Arguments Involving AIDS Testing in the Workplace

Myers, Donald W.; Myers, Phyllis S.
September 1987
Labor Law Journal;Sep87, Vol. 38 Issue 9, p582
Academic Journal
The article examines reasons that employers in the United States have for conducting HIV tests on employees and applicants for employment. In addition, the article examines the types, costs, and limitations of tests being used. Finally, the use of tests in an employment setting is analyzed with regard to the reasons for screening for other purposes. The HIV attacks and kills helper T cells, whose function in the immune system is to identify foreign microorganisms and then travel to the spleen and the lymph nodes to prompt other cells to attack the invaders. This group of researchers also believes that higher incidence rates of AIDS cannot be ruled out based upon current information. All persons who have the virus are considered capable of transmitting the virus to others. AIDS is a fatal disease since 80 percent of victims die within two years and virtually all victims die within three years. One victim is known to be surviving the disease after five years. The principal public health reason for virus testing is to prevent the spread of the disease. The reason for such testing is because some infected individuals, who do not have any symptoms of the disease, may be unknowingly spreading it to others.


Related Articles

  • State looks to increase HIV testing.  // Gay & Lesbian Times;8/31/2006, Issue 975, p35 

    The article reports on the efforts to increase awareness about the need to be tested for HIV in Wyoming. State health officials are hoping that the National HIV Testing Day would increase HIV testing awareness. The article reveals that at least three people who died or showed up at a doctor's...

  • The GP role in diagnosing HIV.  // Pulse;3/19/2005, Vol. 65 Issue 11, p60 

    Discusses the role of general practitioners (GP) in the diagnosis of HIV infection in Great Britain. Need to prioritize the reduction of the number of people affected by the disease; Importance for the GP to consider the symptoms of the patient; Presentation of the clinical conditions associated...

  • The Impact of HIV and Malaria Coinfection: What Is Known and Suggested Venues for Further Study. Hochman, Sarah; Kim, Kami // Interdisciplinary Perspectives on Infectious Diseases;2009, p1 

    HIV and malaria have similar global distributions. Annually, 500 million are infected and 1 million die because of malaria. 33 million have HIV and 2 million die from it each year. Minor effects of one infection on the disease course or outcome for the other would significantly impact public...

  • Lessons Learned about Behavioral Science and Acute/Early HIV Infection. The NIMH Multisite Acute HIV Infection Study: V. Kelly, Jeffrey A.; Morin, Stephen F.; Remien, Robert H.; Steward, Wayne T.; Higgins, Jenny A.; Seal, David W.; Dubrow, Robert; Atkinson, J. H.; Kerndt, Peter R.; Pinkerton, Steven D.; Mayer, Kenneth; Sikkema, Kathleen J. // AIDS & Behavior;Dec2009, Vol. 13 Issue 6, p1068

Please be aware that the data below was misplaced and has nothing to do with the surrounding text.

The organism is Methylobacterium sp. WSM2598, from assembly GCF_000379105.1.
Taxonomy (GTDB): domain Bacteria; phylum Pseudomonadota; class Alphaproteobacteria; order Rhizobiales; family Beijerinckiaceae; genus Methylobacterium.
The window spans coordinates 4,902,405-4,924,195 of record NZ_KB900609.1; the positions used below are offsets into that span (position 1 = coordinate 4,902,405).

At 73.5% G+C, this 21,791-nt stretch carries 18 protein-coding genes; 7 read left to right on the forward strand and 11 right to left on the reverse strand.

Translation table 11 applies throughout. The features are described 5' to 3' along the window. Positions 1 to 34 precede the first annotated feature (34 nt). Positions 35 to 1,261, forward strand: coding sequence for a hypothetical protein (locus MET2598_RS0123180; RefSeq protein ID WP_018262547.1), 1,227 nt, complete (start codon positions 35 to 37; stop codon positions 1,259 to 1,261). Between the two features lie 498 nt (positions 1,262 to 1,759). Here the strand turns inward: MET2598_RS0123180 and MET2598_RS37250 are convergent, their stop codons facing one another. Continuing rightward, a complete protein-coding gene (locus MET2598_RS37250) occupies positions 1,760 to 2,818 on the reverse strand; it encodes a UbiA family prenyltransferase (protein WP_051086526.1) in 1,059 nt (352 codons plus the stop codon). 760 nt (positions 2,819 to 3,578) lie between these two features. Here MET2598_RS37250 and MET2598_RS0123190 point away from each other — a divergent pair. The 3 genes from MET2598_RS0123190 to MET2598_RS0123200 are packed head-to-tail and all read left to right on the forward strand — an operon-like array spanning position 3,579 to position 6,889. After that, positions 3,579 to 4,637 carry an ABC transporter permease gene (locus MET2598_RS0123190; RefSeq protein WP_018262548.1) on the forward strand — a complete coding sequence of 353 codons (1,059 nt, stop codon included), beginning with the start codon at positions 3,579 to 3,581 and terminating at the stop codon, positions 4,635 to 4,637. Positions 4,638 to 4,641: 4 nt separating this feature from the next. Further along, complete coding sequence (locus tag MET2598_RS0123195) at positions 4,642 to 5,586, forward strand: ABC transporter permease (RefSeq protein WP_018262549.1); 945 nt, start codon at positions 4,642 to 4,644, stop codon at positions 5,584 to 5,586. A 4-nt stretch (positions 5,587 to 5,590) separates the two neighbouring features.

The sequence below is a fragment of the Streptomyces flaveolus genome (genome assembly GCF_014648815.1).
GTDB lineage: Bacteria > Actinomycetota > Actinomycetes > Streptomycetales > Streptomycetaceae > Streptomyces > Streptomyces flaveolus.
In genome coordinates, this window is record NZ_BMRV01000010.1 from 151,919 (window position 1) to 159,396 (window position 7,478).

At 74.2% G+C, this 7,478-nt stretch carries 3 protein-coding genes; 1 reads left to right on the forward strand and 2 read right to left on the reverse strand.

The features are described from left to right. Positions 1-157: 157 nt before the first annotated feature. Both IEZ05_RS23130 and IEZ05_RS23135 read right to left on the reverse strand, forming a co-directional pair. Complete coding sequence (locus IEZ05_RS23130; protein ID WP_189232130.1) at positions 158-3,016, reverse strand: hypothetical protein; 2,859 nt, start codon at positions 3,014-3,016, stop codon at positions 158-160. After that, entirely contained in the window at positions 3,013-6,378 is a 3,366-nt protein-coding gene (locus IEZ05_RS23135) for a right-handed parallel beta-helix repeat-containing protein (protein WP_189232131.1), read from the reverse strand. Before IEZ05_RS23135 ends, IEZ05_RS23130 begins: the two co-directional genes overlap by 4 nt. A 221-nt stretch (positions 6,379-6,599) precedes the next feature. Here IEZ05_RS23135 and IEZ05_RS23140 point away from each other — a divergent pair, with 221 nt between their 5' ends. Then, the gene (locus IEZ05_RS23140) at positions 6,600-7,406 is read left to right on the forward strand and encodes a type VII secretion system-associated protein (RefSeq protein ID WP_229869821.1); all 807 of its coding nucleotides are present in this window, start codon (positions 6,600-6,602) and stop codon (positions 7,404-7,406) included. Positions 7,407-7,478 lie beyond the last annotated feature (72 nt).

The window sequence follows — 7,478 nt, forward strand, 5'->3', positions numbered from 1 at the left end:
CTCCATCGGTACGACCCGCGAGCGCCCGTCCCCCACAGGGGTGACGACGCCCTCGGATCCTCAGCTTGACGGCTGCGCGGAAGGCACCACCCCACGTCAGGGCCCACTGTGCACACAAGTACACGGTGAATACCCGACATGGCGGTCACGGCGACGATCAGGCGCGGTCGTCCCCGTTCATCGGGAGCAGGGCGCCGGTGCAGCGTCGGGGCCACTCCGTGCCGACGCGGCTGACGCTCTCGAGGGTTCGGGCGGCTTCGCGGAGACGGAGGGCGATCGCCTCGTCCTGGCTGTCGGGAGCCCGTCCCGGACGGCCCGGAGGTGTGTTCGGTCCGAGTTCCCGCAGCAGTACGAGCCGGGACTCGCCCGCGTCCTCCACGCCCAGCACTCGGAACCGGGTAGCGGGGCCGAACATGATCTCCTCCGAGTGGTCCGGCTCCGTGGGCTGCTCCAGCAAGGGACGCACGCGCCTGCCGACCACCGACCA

Acute/early HIV infection is a period of heightened HIV transmission and a window of opportunity for intervention to prevent onward disease transmission. The NIMH Multisite Acute HIV Infection (AHI) Study was an exploratory initiative aimed at determining the feasibility of recruiting persons...

  • twenty years of HIV monitoring. McDonald, Ann; Kaldor, John // HIV Australia;Sep-Nov2003, Vol. 3 Issue 1, p27 

    Describes changes in methods used to monitor the pattern of HIV transmission in Australia. Information on AIDS cases in 1982; Establishment of a sentinel HIV/AIDS surveillance method; Modifications being made to the surveillance used in 1992.

  • District effort urges residents to know their HIV status. Johnson, Teddi Dineley // Nation's Health;Sep2006, Vol. 36 Issue 7, p8 

    The article focuses on a campaign launched in the District of Columbia to encourage all its residents to participate in HIV screening. Because of the prevalence of HIV/AIDS in the city, officials did not wait for new testing guidelines from the Centers for Disease Control and Prevention to...

  • Time to move towards opt-out testing for HIV in the UK. Hamill, M.; Burgonie, K.; Farrell, F.; Hemelaar, J.; Patel, G.; Welchew, D.E.; Jaffe, H.W. // BMJ: British Medical Journal (International Edition);6/30/2007, Vol. 334 Issue 7608, p1352 

    The article presents the authors' opinions on opt-out HIV testing in Great Britain. Arguments are presented which suggest that because undiagnosed HIV infected persons risk progression to serious illness and even death, and are capable of transmitting their infections to others, early diagnosis...

  • Diagnosis of Early HIV-1 Infection. Suarez, Adrian A.; Sokol-Anderson, Marcia L.; Creer, Michael; Taylor, James F.; Ritter, Detlef // AIDS Patient Care & STDs;May2001, Vol. 15 Issue 5, p237 

    The diagnosis of acute infection with human immunodeficiency virus (HIV) presents a challenge for the primary care provider. We present a case of early HIV infection and discuss the limitations of the currently established diagnostic algorithm for HIV infection. We conclude that alternative...

  • Sociodemographic context of the AIDS epidemic in a rural area in Tanzania with a focus on people's mobility and marriage. J T Boerma // Sexually Transmitted Infections;Apr2002, Vol. 78 Issue 0, pi97 

    This analysis focuses on how sociocultural and economic characteristics of a poor semi-urban and rural population (Kisesa ward) in north west Tanzania may directly and indirectly affect the epidemiology of HIV and other sexually transmitted infections (STI). Poverty and sociocultural changes may...


Read the Article


Sorry, but this item is not currently available from your library.

Try another library?
Sign out of this library

Other Topics